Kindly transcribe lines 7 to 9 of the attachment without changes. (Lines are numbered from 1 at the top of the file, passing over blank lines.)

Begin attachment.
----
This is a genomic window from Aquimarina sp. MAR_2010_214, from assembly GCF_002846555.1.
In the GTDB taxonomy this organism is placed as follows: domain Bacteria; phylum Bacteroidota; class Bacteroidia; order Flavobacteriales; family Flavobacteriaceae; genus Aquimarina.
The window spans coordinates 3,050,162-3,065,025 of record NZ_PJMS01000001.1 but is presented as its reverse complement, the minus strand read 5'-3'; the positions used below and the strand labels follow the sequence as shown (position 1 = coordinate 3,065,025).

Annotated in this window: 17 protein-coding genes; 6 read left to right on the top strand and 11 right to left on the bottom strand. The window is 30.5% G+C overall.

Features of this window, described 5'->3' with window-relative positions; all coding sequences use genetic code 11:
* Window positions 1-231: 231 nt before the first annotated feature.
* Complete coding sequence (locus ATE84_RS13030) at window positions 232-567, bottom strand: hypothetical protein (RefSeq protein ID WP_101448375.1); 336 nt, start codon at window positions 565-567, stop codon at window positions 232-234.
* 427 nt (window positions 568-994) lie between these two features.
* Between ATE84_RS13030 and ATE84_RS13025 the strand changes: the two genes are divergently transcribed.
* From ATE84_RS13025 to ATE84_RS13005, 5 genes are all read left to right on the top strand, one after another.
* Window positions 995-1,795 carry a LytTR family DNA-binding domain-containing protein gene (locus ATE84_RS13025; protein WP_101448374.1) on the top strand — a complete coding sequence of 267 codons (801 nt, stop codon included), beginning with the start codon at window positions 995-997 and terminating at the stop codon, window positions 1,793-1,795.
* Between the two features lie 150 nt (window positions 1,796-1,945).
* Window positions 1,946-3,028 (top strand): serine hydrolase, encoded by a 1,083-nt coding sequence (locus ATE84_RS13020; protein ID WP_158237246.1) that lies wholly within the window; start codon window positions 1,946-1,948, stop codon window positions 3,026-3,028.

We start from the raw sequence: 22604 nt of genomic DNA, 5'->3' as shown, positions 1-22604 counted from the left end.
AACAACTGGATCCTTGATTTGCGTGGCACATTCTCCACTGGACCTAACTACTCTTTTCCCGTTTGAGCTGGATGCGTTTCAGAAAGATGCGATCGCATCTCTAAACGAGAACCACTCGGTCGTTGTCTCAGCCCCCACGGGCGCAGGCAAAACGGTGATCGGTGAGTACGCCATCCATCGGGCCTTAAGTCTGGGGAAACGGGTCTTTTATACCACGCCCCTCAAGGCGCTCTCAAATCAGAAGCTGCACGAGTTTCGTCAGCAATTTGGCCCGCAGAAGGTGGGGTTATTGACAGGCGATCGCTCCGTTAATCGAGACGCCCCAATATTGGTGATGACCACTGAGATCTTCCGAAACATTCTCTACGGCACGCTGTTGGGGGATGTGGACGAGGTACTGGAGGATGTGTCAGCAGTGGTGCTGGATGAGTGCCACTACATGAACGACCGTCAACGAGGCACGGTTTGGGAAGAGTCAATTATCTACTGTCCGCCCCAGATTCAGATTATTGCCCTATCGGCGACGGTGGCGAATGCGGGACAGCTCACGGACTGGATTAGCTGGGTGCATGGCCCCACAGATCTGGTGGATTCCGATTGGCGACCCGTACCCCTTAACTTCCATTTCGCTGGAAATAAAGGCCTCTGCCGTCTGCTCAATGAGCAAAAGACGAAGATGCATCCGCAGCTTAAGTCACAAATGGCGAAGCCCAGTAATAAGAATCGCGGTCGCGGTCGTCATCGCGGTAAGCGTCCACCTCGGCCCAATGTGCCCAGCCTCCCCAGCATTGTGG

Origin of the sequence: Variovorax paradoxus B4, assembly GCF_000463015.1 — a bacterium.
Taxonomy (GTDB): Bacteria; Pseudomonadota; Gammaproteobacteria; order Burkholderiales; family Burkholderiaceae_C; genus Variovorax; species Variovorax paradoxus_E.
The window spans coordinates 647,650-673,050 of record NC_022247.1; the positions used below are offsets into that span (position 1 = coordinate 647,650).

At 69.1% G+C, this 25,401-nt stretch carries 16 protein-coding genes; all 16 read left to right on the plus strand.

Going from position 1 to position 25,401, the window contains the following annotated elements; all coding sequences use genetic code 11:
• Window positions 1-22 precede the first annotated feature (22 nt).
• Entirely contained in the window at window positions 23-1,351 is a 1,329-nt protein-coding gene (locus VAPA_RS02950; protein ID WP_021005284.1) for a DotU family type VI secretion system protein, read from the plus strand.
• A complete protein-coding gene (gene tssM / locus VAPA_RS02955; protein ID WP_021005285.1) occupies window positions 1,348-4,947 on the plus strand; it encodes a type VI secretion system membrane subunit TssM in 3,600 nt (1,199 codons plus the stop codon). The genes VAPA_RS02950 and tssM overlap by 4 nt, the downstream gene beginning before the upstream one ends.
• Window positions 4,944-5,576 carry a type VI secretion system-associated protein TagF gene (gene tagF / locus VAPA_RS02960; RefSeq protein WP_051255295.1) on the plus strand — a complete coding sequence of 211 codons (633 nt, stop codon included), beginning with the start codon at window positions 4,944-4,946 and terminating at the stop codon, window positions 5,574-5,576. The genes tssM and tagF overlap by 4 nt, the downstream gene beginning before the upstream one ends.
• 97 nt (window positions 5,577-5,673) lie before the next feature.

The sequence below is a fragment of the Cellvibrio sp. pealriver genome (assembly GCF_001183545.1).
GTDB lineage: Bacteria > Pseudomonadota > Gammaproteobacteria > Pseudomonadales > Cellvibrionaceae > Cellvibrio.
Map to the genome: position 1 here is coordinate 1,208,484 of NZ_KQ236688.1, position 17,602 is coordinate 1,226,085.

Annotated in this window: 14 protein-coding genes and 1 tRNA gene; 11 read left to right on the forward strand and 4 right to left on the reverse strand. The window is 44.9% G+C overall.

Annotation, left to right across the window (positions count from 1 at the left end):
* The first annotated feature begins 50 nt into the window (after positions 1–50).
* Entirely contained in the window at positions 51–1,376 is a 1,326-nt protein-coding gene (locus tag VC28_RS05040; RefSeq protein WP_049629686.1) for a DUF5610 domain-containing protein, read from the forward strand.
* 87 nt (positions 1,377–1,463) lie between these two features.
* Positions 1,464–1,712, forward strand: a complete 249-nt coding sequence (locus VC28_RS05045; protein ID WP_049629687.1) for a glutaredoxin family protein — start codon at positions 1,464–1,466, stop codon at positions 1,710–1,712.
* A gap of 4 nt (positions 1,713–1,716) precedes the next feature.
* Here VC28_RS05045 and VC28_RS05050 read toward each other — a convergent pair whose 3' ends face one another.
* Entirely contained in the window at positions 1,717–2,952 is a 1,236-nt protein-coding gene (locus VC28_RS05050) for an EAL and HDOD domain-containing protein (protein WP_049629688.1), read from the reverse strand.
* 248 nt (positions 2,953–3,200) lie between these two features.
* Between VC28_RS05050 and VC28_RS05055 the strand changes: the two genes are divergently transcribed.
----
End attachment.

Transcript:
* Complete coding sequence (locus ATE84_RS13030) at window positions 232-567, bottom strand: hypothetical protein (RefSeq protein ID WP_101448375.1); 336 nt, start codon at window positions 565-567, stop codon at window positions 232-234.
* 427 nt (window positions 568-994) lie between these two features.
* Between ATE84_RS13030 and ATE84_RS13025 the strand changes: the two genes are divergently transcribed.